Tricky stuff.

by skeptic06 2007-07-08 08:05AM | 0 recs
Re: NCLB Blogging

Good post. But I think it misses the point of NCLB. Like virtually all Bush initiatives, regardless of the possible validity of the stated premises, the majority of resources go to steering funds towards the best and most deserving. By definition, these are their close friends and contributors, such as brother Jeb and family friend McGraw. The method is to declare schools as failures, and then use the funds which would have gone to them to go to their cronies. NCLB may have been particularly successful in part because the stated premise was at least reasonable, so that for example Sen. Kennedy became a sponsor.

The blog addresses the stated premise of NCLB, which is the right thing to do in terms of long-range strategy (i.e. once we get out the crooks). I agree with Jared that in retrospect the premise of NCLB does not address what is fundamentally wrong with US education. It is hard to be too cynical when looking at the current administration, and it is at least plausable that part of the strategy is to keep part of the electorate uneducated so they have less of a chance of understanding what is really going on in this country.

However, in the short run, the best thing we can do for education is to limit the damage done by these criminals, not fine points of educational theory. How to do this is the discussion which needs to go on now. Real education reform, like real health reform, cannot happen under the current administration. It is far from certain that it will happen under the next administration either, unless we get a progressive (not just Democratic) majority.

by Hong Kong Chevy 2007-07-08 08:30AM | 0 recs
How NCLB messes up local education

Here in California, we have almost no money for education. Prop 13 has moved us from being among the nation's top school systems to ranking in the 30's or 40's, behind Arkansas.

NCLB makes things worse. It is designed to make public school systems fail.

--Impossibly and constantly-escalating NCLB testing demands: This year x% of students must pass NCLB tests; next year it's x plus 5% more. You can never catch up.

--Impossible NCLB improvements required in small populations. If your district has 10 special ed students, and 80% must pass this year, then next year 85% must pass. There is no exemption, which means that those two kids who are profoundly disabled and can't talk at all can keep the district from NCLB certification.

--Constant NCLB tests required (11 days of tests a year just for 6th grade students). Add to that the time to show students how to take the test (an important life-skill, how to fill in bubbles on a test sheet). So that means less time for theater or other "non-academic" pursuits. The elementary school 3rd grade play has been eliminated to allow for more test preparation time.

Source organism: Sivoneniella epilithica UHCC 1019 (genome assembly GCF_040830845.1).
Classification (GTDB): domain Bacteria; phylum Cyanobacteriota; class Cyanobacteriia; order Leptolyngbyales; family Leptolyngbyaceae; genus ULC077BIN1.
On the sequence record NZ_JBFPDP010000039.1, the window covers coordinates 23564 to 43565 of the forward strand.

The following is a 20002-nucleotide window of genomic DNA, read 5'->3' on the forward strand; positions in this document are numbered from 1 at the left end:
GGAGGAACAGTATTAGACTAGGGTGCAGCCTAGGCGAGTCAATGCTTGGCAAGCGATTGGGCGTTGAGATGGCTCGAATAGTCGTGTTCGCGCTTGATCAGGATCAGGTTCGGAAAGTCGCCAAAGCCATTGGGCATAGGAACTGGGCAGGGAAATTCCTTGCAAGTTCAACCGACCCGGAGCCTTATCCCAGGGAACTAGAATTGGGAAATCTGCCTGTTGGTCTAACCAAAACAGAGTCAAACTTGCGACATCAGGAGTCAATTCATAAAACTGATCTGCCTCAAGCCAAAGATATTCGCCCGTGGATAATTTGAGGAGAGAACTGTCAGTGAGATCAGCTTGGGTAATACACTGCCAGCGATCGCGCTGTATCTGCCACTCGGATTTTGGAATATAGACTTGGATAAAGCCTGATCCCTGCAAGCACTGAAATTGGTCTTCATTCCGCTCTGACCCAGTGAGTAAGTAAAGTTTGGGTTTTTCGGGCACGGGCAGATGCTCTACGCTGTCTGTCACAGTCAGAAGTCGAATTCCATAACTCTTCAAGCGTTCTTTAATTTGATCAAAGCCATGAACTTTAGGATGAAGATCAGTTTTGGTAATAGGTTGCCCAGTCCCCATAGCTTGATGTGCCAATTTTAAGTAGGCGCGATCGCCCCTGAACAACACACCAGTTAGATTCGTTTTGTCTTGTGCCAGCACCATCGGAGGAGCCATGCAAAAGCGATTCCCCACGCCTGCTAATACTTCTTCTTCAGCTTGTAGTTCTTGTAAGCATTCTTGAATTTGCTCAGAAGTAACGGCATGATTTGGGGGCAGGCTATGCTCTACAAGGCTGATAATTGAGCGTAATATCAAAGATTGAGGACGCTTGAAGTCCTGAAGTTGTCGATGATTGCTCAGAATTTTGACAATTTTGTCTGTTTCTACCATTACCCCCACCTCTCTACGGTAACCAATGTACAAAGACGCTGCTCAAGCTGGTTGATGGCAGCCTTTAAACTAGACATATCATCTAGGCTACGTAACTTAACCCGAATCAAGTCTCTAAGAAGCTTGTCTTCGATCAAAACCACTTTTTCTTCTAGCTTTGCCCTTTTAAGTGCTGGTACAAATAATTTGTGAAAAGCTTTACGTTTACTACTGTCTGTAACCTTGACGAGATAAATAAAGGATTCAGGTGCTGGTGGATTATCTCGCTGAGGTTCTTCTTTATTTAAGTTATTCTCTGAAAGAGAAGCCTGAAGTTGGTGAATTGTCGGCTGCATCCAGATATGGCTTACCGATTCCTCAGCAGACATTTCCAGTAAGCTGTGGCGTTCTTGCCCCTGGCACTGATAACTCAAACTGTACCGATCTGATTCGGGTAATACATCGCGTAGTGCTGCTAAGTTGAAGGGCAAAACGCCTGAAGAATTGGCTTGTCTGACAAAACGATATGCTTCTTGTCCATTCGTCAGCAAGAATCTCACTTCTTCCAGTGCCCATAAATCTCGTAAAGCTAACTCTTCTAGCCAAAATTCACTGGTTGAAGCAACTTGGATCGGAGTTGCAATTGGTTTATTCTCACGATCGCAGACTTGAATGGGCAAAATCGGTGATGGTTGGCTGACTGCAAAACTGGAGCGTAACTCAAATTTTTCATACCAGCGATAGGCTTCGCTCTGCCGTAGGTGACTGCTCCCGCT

--De-certification for small problems, even if the district is performing well. Our district sends a huge percentage of students to college, works hard to deal with the achievement gap, and has a "State recognized distinguished" middle school. But we can lose certification if some small segment of our population does not "improve" NCLB test results.

--Huge amount of NCLB paperwork. We have a district of 3000 kids with a superintendent; an asst. superintendent for finance; and an asst. superintendent half-time just to meet NCLB paperwork requirements, and half-time for everything else including curriculum, staff supervision, HR, etc.

by MS 2007-07-08 09:18AM | 0 recs
Re: How NCLB messes up local education

Your sixth-graders spend eleven days each year on NCLB-required testing?  In Ohio, no elementary or middle school grade takes more than four state assessments each year.  Tenth-graders take all five sections of the Ohio Graduation Test (reading, math, writing, science, social studies), and students do not repeat sections once they have passed them.  About two thirds of Ohio students pass all five sections on the first attempt.

And - again, speaking for Ohio only - subgroups must have at least 30 students (45 for students with disabilities) before they can be considered as part of the NCLB evaluation for a school or district.  Ten students is a ridiculously small number for any sort of evaluation.  And alternate assessments (basically collections of classroom work) are available for the most profoundly disabled students.

Let's not confuse testing itself with the uses to which testing data are put.  As much as I support instruction in science, social studies, critical thinking, and oher areas, I have no problem saying first things first.  If students can't read or do math at grade level, perhaps other things should be deemphasized.

by KTinOhio 2007-07-08 08:37PM | 0 recs

Diaries

Advertise Blogads